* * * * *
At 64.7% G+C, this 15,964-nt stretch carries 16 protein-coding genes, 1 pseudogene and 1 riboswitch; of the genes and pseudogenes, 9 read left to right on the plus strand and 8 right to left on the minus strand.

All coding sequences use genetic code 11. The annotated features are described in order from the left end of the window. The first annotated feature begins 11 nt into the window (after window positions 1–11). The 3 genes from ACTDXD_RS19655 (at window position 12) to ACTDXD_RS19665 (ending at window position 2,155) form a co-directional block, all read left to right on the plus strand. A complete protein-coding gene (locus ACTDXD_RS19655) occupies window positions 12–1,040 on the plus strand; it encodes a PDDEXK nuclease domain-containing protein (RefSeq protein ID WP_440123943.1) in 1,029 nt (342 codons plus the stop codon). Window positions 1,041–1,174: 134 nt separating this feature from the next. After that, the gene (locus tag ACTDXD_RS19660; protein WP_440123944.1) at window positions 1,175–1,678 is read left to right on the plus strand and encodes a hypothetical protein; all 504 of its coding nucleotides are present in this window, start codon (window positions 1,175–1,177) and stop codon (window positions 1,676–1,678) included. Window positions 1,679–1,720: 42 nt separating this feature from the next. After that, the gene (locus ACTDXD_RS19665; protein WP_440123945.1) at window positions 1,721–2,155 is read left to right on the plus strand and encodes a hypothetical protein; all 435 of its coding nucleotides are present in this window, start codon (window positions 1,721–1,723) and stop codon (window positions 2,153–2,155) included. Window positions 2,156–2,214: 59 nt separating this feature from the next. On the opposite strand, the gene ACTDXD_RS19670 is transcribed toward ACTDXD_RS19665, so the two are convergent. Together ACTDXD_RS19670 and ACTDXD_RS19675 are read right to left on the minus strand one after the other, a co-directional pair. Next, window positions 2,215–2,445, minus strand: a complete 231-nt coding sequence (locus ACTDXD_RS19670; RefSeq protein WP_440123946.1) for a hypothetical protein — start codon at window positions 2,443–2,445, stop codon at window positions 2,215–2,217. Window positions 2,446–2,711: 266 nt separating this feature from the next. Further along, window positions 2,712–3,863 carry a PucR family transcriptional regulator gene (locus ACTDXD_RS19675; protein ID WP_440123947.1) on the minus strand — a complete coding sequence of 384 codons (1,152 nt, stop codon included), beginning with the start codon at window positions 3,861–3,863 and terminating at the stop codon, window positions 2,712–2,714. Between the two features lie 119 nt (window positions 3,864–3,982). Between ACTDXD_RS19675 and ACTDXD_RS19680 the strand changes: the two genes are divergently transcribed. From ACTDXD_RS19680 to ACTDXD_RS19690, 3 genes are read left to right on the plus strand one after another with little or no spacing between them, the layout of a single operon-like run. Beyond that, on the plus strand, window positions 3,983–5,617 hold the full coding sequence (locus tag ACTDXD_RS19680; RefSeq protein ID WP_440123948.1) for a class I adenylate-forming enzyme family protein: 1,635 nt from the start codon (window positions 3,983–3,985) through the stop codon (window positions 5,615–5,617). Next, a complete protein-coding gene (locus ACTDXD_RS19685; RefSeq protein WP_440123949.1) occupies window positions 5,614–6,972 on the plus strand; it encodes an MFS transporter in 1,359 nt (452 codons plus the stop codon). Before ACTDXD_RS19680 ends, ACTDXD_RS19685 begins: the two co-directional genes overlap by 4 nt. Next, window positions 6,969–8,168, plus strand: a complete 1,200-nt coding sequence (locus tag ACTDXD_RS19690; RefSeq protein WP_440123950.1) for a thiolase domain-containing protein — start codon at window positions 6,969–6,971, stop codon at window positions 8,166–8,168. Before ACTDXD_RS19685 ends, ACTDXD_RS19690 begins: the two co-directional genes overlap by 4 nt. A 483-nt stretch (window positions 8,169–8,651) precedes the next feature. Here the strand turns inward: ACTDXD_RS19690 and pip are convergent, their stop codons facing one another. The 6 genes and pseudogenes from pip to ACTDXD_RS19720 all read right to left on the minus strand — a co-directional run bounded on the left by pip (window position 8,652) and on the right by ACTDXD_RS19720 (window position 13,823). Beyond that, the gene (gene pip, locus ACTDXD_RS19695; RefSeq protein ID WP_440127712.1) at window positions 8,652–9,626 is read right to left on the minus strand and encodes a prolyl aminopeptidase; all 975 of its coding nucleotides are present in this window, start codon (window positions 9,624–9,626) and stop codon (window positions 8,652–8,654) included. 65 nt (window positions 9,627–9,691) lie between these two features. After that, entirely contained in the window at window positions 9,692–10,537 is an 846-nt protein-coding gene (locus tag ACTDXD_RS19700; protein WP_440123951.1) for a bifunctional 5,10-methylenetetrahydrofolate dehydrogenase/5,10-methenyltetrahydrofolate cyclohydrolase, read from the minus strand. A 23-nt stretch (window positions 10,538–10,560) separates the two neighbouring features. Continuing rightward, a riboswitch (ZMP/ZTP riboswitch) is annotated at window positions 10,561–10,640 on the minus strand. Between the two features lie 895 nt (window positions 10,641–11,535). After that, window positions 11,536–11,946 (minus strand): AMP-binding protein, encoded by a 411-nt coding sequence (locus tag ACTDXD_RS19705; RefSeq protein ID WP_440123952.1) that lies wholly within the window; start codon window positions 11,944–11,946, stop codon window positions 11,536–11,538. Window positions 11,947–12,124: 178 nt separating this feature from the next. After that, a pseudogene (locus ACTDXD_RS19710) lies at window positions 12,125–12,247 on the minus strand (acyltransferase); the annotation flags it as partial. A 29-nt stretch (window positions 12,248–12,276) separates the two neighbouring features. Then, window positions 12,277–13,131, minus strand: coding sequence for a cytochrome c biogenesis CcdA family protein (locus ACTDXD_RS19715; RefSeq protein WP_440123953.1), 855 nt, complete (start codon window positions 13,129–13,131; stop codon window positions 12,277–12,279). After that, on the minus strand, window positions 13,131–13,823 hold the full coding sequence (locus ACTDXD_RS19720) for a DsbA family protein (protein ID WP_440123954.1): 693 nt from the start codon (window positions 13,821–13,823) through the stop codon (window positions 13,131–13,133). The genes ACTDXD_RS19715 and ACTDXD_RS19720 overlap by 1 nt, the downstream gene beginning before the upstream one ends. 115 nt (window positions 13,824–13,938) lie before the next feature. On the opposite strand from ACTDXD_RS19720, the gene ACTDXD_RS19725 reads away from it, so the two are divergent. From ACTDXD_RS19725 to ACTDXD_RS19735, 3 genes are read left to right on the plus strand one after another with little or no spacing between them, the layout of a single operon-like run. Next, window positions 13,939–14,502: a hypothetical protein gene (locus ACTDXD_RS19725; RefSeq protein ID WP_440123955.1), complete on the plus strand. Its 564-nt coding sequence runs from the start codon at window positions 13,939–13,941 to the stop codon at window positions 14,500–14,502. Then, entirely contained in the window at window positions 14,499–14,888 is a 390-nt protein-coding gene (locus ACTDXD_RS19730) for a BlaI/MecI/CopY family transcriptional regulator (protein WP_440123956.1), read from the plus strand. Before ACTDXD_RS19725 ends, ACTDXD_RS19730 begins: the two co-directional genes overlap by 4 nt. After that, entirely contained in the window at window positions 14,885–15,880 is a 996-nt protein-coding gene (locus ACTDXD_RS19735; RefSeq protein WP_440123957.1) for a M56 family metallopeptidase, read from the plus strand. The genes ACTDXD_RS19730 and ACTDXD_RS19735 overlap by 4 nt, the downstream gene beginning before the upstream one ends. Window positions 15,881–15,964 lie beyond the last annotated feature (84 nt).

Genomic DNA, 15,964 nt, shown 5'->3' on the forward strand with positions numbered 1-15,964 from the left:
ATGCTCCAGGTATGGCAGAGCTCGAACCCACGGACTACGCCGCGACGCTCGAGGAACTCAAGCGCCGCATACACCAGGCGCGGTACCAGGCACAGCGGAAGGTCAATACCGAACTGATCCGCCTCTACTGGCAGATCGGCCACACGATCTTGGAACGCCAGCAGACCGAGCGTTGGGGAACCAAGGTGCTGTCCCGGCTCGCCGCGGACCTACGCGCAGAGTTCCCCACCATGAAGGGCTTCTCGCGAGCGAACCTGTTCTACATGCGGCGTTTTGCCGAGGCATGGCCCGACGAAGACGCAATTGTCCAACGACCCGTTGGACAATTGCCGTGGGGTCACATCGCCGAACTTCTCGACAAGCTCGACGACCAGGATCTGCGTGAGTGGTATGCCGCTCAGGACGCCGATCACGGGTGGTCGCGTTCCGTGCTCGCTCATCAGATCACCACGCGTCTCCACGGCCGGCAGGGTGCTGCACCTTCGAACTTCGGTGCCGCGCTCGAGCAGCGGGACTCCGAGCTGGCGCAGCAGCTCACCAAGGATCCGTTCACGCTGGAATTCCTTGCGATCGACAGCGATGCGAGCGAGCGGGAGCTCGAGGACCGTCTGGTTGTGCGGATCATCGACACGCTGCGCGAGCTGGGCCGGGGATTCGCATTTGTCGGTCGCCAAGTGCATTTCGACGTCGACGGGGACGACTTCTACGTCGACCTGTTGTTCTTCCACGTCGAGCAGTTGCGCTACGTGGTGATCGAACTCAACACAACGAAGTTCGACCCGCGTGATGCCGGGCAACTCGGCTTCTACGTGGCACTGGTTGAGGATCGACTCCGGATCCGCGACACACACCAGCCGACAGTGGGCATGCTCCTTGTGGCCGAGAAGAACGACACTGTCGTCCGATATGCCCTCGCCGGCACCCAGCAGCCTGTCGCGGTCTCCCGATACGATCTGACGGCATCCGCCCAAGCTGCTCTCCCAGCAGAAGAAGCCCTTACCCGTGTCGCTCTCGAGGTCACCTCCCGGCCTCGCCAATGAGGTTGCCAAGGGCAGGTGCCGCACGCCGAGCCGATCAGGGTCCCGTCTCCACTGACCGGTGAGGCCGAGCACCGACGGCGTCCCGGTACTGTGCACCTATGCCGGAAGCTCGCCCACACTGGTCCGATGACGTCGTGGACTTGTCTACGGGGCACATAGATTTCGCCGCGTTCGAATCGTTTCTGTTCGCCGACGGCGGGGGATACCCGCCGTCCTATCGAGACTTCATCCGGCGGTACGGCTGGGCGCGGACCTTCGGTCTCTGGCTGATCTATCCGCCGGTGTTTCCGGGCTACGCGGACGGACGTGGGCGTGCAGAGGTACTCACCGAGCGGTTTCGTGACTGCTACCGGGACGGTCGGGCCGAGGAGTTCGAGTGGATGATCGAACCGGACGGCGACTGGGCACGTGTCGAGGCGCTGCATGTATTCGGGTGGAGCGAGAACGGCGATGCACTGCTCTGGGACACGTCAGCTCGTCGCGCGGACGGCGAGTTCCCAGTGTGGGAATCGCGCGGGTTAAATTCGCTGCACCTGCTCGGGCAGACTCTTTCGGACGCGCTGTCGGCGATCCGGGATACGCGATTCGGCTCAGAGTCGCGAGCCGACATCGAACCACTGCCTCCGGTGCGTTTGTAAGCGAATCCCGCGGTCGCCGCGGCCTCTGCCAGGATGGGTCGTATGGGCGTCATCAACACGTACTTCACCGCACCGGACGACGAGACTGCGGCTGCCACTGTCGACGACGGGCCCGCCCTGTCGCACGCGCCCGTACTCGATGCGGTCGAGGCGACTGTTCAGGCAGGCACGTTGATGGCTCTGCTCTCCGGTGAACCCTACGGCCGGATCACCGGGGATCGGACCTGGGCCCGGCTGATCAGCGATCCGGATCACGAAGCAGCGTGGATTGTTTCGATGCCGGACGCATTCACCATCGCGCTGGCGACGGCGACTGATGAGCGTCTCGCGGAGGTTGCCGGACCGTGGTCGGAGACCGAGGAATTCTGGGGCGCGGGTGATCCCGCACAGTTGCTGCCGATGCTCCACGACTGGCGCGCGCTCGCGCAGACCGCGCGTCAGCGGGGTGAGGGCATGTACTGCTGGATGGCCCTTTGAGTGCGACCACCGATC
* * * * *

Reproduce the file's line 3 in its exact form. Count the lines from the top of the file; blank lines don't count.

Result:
Genomic DNA, 15,964 nt, shown 5'->3' on the forward strand with positions numbered 1-15,964 from the left: